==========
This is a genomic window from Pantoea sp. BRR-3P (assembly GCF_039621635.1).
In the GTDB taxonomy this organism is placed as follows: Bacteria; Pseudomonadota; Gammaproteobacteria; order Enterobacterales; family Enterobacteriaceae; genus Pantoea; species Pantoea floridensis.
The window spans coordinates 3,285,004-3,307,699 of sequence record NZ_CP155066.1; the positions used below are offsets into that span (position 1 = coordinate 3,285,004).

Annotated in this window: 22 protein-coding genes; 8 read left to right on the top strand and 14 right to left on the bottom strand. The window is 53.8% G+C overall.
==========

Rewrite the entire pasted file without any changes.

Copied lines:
This is a genomic window from Pantoea sp. BRR-3P (assembly GCF_039621635.1).
In the GTDB taxonomy this organism is placed as follows: Bacteria; Pseudomonadota; Gammaproteobacteria; order Enterobacterales; family Enterobacteriaceae; genus Pantoea; species Pantoea floridensis.
The window spans coordinates 3,285,004-3,307,699 of sequence record NZ_CP155066.1; the positions used below are offsets into that span (position 1 = coordinate 3,285,004).

Annotated in this window: 22 protein-coding genes; 8 read left to right on the top strand and 14 right to left on the bottom strand. The window is 53.8% G+C overall.